Folks gathered for a September farm tour as part of the SPSCF fundraiser with Elephant Wine Bar.

Seriously though, I love June.

End of the summer Dig Kids: Naimah, Brenda, Matthew and Deon help me out with the new greenhouse at the YMCA.

The resulting veggies in January!

Tuesday, May 15, 2012

It's not the Midas Touch

Contrary to what the farm's appearance might suggest, not everything I plant grows well.  I submit, for your disapproval, photos of my home garden:



Lettuce, bok choy, fennel and some onions planted a week or so later than their counterparts at the farm.  There is also some self seeded dill from the garden two years ago.  They are still alive, but are small and sad looking, considering they are only slightly bigger than when I put them in three weeks ago.  In contrast, here are plants from the same seed starting vintage at the farm:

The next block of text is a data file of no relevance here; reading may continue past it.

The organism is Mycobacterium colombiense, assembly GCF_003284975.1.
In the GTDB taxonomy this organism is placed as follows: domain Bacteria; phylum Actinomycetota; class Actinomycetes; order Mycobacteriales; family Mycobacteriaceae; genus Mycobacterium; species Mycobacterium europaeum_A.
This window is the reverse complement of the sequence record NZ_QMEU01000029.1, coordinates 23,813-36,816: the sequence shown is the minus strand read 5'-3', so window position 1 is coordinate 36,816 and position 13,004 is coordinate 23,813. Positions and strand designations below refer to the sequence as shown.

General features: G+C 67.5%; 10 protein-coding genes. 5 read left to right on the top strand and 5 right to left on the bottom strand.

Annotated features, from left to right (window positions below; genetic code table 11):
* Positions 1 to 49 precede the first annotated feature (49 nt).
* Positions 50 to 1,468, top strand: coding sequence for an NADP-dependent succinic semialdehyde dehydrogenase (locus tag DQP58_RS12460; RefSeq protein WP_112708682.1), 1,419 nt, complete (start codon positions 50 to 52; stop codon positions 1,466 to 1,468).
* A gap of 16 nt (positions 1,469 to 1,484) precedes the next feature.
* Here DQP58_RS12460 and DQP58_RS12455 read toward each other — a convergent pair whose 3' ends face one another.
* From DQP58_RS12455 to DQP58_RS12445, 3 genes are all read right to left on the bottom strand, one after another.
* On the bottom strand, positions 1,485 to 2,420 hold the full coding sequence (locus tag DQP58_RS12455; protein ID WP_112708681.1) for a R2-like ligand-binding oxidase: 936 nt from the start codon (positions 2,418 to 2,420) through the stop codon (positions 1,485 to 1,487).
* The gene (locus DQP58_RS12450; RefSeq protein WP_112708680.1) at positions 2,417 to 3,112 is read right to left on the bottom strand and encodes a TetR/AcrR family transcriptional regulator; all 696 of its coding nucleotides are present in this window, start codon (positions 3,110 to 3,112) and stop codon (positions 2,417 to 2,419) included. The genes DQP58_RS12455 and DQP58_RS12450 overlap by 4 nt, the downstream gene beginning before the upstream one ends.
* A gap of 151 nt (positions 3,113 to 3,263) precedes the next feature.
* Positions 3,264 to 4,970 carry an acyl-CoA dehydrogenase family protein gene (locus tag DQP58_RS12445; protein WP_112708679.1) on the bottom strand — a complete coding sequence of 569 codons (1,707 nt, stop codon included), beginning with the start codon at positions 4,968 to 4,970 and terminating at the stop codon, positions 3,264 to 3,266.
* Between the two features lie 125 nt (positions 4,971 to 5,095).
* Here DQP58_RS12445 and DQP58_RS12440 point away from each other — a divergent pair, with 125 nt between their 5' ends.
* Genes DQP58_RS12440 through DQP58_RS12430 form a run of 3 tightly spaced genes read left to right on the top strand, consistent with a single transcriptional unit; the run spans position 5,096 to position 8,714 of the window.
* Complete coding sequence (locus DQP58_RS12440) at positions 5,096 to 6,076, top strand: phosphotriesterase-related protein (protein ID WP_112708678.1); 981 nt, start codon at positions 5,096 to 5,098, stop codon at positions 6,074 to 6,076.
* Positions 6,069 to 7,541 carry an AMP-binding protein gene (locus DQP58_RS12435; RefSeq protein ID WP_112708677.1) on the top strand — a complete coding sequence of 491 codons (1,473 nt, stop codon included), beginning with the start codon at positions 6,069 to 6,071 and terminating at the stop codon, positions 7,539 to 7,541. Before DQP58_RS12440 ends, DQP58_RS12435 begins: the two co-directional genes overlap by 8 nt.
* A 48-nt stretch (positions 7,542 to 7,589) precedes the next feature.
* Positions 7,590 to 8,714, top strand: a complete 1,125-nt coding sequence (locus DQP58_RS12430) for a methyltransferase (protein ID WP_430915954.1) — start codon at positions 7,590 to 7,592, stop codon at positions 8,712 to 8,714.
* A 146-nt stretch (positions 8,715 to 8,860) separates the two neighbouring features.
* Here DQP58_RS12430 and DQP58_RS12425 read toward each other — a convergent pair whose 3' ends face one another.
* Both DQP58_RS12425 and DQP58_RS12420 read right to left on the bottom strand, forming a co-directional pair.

Just to make sure I'm clear here, the house garden plants and the farm plants were started at the same time, in the same trays and given the same treatment until they were planted.  I just happened to have some leftover seedlings after I planted at the farm, so I took them home and planted them.  Granted, the farm plants were put into the ground a week and a half earlier than the house plants, but I can guarantee the house plants will be nowhere near caught up in a week.

"So what happened?" you might ask.  Both gardens get a similar amount of sunlight, which is usually the first culprit.  The disparity between my two gardening practices points to just about everything that will make the difference between a successful garden and a frustrating one.  Lets take them one by one, shall we?: